Wednesday 3 April 2013

The European Tower of Babel

Here's the latest creepy European Parliament propaganda film, this time they're claiming to be the defenders of free speech in Europe.  I really have no idea what this means, are they suggesting that various nation state governments would have outlawed freedom of speech by now if it wasn't for intervention by wise European overlords?   There seems to be something flawed with the premiss that 'nation states can limit freedom, therefore we will create a super-state to protect freedom', a plan that could go super wrong!

As the European economy continues its meltdown and bank deposits are raided in Cyprus, my guess would be that the real message here is 'Say what you like, we don't care, we're going to do what we want anyway.'   It's only primitive dictatorships that directly limit freedom of speech, the more sophisticate ones allow people to say whatever they want, but just ensure it has no impact, creating the illusion of freedom.   No one rebels if they thing they are free.

Here's the video, watch it if you can stomach it:

Ok, enough of that, now lets ask another question about what freedom of speech in the European Union really means.

The above is a picture of the European Parliament building in Strasbourg, the Louise Weiss building.  A bit like the second Death Star it's left unfinished, apparently to reflect the unfinished nature of the European project.  What could it be based upon, a Colosseum perhaps?

Maybe, but here's another possibility.

The painting below is Pieter Brueghel's sixteenth century depiction of the Tower of Babel, the tower described in the book of Genesis.  The one that people built high up into the sky before God intervened to stop it, ensuring everyone spoke different languages ever after.  Although there are comparisons it would be a stretch to say that this is clearly the inspiration for the EU parliament.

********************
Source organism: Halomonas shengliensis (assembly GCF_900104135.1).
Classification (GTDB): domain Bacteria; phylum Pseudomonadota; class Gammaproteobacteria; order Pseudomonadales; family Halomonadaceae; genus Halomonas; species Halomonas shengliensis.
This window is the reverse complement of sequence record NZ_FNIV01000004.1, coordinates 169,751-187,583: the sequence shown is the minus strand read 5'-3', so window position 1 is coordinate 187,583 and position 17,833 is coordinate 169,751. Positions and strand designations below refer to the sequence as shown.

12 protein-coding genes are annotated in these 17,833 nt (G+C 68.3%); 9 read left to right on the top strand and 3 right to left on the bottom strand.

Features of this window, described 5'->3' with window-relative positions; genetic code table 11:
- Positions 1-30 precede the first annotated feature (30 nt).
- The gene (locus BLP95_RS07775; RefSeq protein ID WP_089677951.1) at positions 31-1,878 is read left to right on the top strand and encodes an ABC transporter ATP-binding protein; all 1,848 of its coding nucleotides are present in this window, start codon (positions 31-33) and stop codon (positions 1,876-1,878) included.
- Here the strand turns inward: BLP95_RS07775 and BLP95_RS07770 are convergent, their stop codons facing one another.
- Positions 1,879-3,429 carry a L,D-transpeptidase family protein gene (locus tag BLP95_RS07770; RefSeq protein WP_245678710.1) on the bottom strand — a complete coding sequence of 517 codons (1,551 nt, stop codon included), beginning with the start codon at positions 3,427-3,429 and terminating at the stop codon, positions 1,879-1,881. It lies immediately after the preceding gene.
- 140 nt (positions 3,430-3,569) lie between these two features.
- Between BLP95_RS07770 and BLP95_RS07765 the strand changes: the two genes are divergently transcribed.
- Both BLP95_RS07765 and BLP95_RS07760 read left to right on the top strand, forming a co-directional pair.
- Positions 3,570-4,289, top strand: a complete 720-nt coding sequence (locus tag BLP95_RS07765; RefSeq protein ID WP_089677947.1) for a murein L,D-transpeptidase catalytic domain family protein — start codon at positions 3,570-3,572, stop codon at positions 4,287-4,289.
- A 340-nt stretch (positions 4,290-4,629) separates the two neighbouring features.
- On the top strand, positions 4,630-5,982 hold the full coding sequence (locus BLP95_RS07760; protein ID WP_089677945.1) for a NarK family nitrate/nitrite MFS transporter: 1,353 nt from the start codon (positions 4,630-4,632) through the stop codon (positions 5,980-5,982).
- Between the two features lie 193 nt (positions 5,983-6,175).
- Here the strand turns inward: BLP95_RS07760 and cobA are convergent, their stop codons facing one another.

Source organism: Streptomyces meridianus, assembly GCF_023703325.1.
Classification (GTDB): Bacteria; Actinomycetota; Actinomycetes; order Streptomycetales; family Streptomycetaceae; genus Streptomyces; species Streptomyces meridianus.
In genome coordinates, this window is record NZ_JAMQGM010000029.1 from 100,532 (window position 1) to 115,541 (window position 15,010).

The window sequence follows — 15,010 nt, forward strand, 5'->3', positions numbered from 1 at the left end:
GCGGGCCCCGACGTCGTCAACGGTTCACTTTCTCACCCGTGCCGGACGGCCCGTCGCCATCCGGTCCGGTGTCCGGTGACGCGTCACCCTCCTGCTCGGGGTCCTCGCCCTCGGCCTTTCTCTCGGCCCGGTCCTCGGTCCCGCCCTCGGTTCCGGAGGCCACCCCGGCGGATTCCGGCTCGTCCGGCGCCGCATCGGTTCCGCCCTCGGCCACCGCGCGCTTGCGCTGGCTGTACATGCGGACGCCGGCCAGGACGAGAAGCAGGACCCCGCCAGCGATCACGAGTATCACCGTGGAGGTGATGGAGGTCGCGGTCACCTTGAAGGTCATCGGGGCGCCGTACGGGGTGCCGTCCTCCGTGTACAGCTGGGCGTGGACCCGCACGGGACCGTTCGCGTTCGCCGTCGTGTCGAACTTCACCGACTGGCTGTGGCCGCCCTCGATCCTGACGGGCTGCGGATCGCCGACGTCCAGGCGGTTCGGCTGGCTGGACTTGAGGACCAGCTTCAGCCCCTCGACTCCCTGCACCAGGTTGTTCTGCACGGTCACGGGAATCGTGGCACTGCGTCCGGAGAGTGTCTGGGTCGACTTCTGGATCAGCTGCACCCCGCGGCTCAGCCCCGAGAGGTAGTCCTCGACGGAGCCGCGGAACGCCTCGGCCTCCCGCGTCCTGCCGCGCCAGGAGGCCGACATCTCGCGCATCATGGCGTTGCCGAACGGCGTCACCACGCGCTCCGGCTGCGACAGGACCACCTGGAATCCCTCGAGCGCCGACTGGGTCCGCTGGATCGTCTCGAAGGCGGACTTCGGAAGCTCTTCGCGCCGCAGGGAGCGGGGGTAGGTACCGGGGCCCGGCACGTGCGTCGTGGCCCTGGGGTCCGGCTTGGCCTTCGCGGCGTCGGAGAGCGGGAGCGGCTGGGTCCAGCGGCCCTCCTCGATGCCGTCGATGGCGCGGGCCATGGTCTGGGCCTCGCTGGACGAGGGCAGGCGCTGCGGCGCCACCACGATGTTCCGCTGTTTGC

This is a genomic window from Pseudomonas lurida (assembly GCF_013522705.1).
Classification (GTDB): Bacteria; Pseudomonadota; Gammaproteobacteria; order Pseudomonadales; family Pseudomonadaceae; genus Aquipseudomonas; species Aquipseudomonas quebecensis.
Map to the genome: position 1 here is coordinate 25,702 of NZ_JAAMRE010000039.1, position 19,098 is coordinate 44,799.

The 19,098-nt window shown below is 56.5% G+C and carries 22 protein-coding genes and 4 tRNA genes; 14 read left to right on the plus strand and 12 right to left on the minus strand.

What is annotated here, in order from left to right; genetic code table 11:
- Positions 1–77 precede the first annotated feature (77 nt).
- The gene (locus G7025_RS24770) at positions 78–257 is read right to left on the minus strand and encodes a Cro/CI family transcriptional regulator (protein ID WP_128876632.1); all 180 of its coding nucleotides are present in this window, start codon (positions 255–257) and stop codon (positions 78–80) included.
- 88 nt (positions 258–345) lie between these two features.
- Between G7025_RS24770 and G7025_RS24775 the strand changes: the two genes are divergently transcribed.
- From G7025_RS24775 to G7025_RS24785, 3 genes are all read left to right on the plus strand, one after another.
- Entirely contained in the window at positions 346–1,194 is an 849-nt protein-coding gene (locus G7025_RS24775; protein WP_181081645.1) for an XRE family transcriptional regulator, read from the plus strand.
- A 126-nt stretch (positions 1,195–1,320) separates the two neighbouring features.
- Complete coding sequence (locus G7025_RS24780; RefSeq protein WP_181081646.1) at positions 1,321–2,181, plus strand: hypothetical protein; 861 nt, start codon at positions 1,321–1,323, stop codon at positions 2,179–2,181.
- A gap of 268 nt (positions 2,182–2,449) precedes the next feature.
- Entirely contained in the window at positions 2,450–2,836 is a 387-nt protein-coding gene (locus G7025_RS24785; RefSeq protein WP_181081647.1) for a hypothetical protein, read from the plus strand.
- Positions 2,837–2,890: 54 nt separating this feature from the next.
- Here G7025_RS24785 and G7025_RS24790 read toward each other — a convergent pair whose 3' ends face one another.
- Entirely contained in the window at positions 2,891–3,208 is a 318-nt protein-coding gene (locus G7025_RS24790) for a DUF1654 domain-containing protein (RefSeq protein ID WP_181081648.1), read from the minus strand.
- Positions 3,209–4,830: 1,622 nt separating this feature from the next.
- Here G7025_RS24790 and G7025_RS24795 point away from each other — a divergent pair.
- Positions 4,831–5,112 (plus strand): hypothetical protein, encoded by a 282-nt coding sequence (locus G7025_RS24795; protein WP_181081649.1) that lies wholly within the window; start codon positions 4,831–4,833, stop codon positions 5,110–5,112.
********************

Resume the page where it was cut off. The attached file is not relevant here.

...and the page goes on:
Well maybe not, here's an EU poster depicting the parliament, I don't think there can be any doubt that this is clearly based upon Brueghel's painting of the Tower.  It is therefore in no way a stretch to suggest that this is where the architecture of the parliament building itself draws inspiration from.  

Is there something a little bit odd about this?  That the Parliament building of predominantly Christian Europe is based on a tower that God himself halted the construction of?  The slogan 'Europe: Many Tongues One Voice' takes on a whole different and sinister meaning when viewed in this context.  We could also ask about the upside down pentagrams, why a small group stand apart from the others and why European's (with the exception of the baby) are depicted as block heads.

Just in case you're still not sure, here they are side by side.

The Vigilant Citizen has written about this and you can read his more comprehensive article here:

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